While most juvenile acts were born in Atlanta, 850 miles north in New York, the Wu-Tang Clan, with their ever-expanding roster of affiliates and offsiders, aligned themselves with a stylistically similar 14-year-old. Hardly a teen when he dropped his solo debut, AKA The Rugged Child, in April 1994, Shyheim proved to be one of the most incredible examples of juvenile emceeing. Later that same year, he was invited to contribute to Big Daddy Kane’s six-man posse cut, “Show & Prove.”

“He had a voice that sounded like it’d been through something in Shaolin,” JAY-Z wrote in his 2010 memoir Decoded, later admitting it was Shyheim who he originally wanted on “Coming of Age.” Passing on the offer would’ve been his biggest mistake. In 2010, after reading the passage in Decoded, Shyheim admitted he didn’t “necessarily know who made that call,” and clarifying that “[he] personally didn’t say no.”

Shyheim’s lack of career control—manifest in a complete betrayal that robbed him of his greatest opportunity—speaks to the issue of agency, one that coursed through the juvenile rap wave. A power imbalance exists between an underaged artist and their management. Due to the complicated trappings of the music industry, the politics inherent in that system, and the inequality of knowledge, these flashpoints are ripe for exploitation.

Though not always cut-and-dry, exploitation has many overt and insidious forms. Michael Jackson, himself no stranger to childhood exploitation, signed Quo, a young rap duo comprised of Wade “Kaos” Robson and DeWayne “Syco Smoov” Turrentine, in 1994. The pair released one album before fading into obscurity, though Robson emerged 25 years later as one of the two subjects of documentary Leaving Neverland, in which he accused Jackson of child sexual assault. 

In a textbook case of financial exploitation, 14-year-old emcee 2 Low filed a $28 million lawsuit against Houston’s legendary Rap-A-Lot Records Inc., alleging the label owed him money for both live performances and his 1993 record, Funky Lil Brotha. The group settled for an undisclosed sum, but the damage was already done. 2 Low didn’t deliver his sophomore album until... 2018.

Of course, not every child act is a victim: Dupri called Chris Kelly of Kris Kross “a son [he] never had,” and Chris Smith is on record as saying “it was a blessing to achieve the success, travel the world, and entertain Kris Kross fans all around the world with my best friend.” 

In a 1994 article in Billboard, Marisa Fox, a New York-based writer and editor, wrote, “There are just as many cases of kids turning their early successes into career longevity as there are teen sensations later screaming about being exploited.”

There’s nothing inherently wrong with rhyming preteens, but there’s something suspicious about the machinations of their fame and the motives of their enabling entourage. Sure, longevity isn’t necessarily a mark of earnest artistic expression, but many of these acts vanished as their age-based novelty started to wear thin.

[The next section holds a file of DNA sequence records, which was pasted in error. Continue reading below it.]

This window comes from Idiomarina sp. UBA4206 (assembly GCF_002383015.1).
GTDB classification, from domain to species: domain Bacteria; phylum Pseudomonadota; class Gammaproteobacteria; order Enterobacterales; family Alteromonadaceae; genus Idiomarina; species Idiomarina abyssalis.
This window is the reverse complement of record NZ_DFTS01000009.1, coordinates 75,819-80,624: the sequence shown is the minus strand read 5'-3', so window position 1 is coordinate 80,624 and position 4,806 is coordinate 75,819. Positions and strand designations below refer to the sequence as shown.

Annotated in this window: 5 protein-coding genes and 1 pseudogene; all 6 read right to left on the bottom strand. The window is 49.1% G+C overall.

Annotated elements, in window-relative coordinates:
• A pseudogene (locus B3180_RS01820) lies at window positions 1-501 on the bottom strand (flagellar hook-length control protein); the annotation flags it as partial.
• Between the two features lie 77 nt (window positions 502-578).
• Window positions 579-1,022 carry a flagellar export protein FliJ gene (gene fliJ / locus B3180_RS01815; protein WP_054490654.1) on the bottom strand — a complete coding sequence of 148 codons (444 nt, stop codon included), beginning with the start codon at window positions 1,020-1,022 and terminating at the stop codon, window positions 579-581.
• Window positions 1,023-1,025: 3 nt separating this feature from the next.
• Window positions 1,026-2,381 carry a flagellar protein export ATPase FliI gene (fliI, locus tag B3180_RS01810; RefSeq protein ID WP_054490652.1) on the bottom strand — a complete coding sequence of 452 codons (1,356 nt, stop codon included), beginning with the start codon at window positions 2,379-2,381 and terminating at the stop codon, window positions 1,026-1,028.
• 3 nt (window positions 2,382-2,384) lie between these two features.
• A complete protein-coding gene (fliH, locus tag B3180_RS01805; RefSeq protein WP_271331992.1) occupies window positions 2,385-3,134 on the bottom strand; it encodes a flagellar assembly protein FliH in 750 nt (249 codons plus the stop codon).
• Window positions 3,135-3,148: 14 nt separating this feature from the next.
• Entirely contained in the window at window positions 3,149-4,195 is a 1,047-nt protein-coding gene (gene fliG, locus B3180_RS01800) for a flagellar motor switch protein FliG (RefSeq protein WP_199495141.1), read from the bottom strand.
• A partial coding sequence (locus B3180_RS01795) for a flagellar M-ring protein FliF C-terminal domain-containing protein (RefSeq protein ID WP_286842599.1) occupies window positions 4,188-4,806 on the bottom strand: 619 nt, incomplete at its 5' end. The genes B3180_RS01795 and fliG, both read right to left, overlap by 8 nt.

When Another Bad Creation fractured in 1993, so did the careers of the original six members, none of which have resurfaced nearly three decades on. Chris Kelly and Chris Smith of Kris Kross bowed out on 1996’s Young, Rich and Dangerous, the last whimper of a rapidly depreciating act. Kelly died of a drug overdose in 2013, aged just 34.

Quran of Da Youngsta’s, which fizzled out one year earlier in 1995, produced cuts for Slick Rick, Method Man, and Missy Elliott before fading in the mid-2000s, a whole eight years after fellow Youngstas Taji and Tarik went quiet. Illegal quietly disbanded the same year. Member Jamal Phillips later ran with Busta and Redman, and Edwards with Warren G and Snoop. Fox’s Billboard article spoke glowingly of Edwards’ then-forthcoming solo record, with his own mother being quoted as saying she “[wasn’t] worried about him being washed up by the time he’s twenty.” Though Phillips released his solo debut that same year, Edwards’ completed solo LP never saw the light of day.

Even Shyheim, perhaps the most promising pubescent emcee of his era, fell by the wayside. His sophomore album, 1996’s The Lost Generation, would be his last charting LP. The onetime prodigy faded into mildly productive obscurity. He made the news in 2014, facing felony charges for a hit and run for which he’s now serving up to 14 years.

There are always exceptions to the rule—Monica, Lil Wayne, Bow Wow, Lil Romeo, to name a few—but typically they serve to stress how immediate and forgettable the kids of yesteryear were. In pursuing dreams that seemed so far beyond their station, eager children were turned into endearing vessels for hot trends, as disposable to their managers as their CDs were to the audiences that devoured them.

Almost three decades on from the heyday of child emcees, and they’re little more than hip-hop trivia.

Related